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Dealing with Child Bullying - Understanding Bullying Facts

By Andrew Loh



.... "Each day and every week, Tom who was studying in his fifth grade, used to ask his parents for more allowance for snacks and lunch. His parents were getting worried why Tom was asking more money. Eventually, they found out that one of Tom's seniors from seventh grade was forcibly taking money from Tom. In fact, he was threatening to beat Tom if he refused to pay him."

.... "Susan was a meek girl and is a seventh grade student. In spite of her intelligence and smartness, she was getting duller in her studies day by day. Her classroom performance started dipping while she was reluctant to go to school. In fact, she refused to go to school after sometime. Her parents were worried about this development and they decided to find out what was happening. Eventually, they found that one of Susan's senior students was constantly bullying her and it affected Susan's psyche in a negative way."

The above-mentioned incidents are too common in schools. These two incidents are classic examples of child bullying in schools. Child bullying is a negative act pursued by some students in the school. In essence, bullying is a negative, undesirable and aggressive behavior that can be in the form of physical, verbal or relational patterns. Bullying is a psychological phenomenon. The person who indulges in the act is called the bully while the person who falls in the trap of a bully is known as "target" or" bullied". In fact, the bullied person may fall in the trap without knowing that he or she is being bullied.

Child bullying is common among both boys and girls. Boys may use physical threats and actions to scare the victim while girls may use verbal or relationship bullying tactics to frighten the bullied. The negative effects of bullying could be enormous and too intimidating. The psychological effects of bullying could be long lasting and permanent. The results of bullying could be as follows:

  • The victim or the bullied may feel hurt, afraid, scared, frightened, frustrated, hopeless, disappointed, isolated, sedentary, ashamed, angry and even guilty that the act of bullying is somehow his or her fault. The intimidated person could even feel suicidal.

  • The net negative results are very bad for a bullied person. The negative health consequences could be depression, suicidal tendencies, low self-esteem, anxiety and panic syndrome.

  • Disappointing classroom performance, failing grades and negative remarks are some of the serious consequences of bullying.

Note: The most damning issue with bullying is its repeating nature. Bullies are always violent and aggressive. They could be relentless and repetitive.

There are three main forms of child bullying:

Physical bullying: Beating, kicking, haggling, pushing, slapping and other forms of physical violence are the most common forms of physical bullying. Stealing, hiding, and destroying someone's articles are the other forms of physical bullying.

Verbal bullying: Teasing, issuing threats, taunting, abusing, name-calling and insulting are the other forms of bullying.

Relationship bullying: Bullying could be relational too. Refusing to talk to a person, excluding a student from common activities and telling lies about someone are other forms of bullying.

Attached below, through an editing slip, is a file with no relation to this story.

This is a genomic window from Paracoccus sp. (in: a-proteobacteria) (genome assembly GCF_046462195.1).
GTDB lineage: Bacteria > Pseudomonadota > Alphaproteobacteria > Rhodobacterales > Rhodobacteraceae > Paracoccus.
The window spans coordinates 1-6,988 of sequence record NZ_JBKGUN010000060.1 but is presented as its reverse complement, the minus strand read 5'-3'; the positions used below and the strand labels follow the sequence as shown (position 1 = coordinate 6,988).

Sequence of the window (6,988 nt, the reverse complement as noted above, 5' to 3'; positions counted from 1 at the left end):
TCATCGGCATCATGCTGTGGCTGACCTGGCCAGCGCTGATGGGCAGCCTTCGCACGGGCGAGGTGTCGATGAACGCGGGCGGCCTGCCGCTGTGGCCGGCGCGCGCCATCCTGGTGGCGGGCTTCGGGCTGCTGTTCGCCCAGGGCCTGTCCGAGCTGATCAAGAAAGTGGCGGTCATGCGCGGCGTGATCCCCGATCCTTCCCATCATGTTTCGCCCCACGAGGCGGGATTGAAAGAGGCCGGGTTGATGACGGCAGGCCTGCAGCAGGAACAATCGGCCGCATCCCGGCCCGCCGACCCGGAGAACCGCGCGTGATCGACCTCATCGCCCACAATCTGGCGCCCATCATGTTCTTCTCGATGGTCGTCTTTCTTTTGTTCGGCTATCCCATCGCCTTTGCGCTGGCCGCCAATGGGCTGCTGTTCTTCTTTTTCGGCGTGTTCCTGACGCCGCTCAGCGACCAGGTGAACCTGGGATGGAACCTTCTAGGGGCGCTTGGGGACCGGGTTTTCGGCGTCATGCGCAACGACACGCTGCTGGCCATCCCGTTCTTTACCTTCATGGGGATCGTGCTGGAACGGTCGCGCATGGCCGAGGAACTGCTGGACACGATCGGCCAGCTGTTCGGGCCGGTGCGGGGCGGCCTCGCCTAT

Some children bully others for many reasons. Bullying is a pleasurable activity for such students. Some children resort to bullying for the following reasons:

  • To feel powerful and look tough in the school.

  • A false feeling of becoming popular in the school.

  • They try to cover up for their deficiencies.

  • They may not like others or they may feel jealous of someone who is more intelligent than they are.

  • They may try to forget their own problems and eventually try to escape them.

  • They might have been the bully victims themselves in the past.

More than 30% of children face one or the other forms of bullying in their schools. Bullies always think and act in their own viewpoints. In fact, they try to bully someone who they feel are different from them or who they "do not fit" in with their line of thinking. In many cases, cultural differences, color, religion, creed, languages sexual orientation could be the precursors of instances of bullying.

It is often very difficult to find out whether your children are facing bullying from their peers. At times, visible injuries and bruises could be the telltale signs of bullying. Parents could see some warning signs among their children that could pinpoint the possibilities of bullying. Children may look scared and frightened after they come from school. They may look very anxious and refuse to eat well. They may also look very moody and panic. In fact, some of them may refuse to go to school. Children may never tell their parents about bullying! In fact, some children may even enjoy someone bullying them!

The most disturbing part of bullying is your children becoming bully themselves after sometime. Hence, parents should be nipping the instances of bullying in its bud itself. They may want to contact the principal of the school and try to find out who is bully and why they are bullying their children. Prevention is better than cure - preventing bullying is the best antidote available. Continue to read How to Prevent and Stop Bullying at Schools? here!



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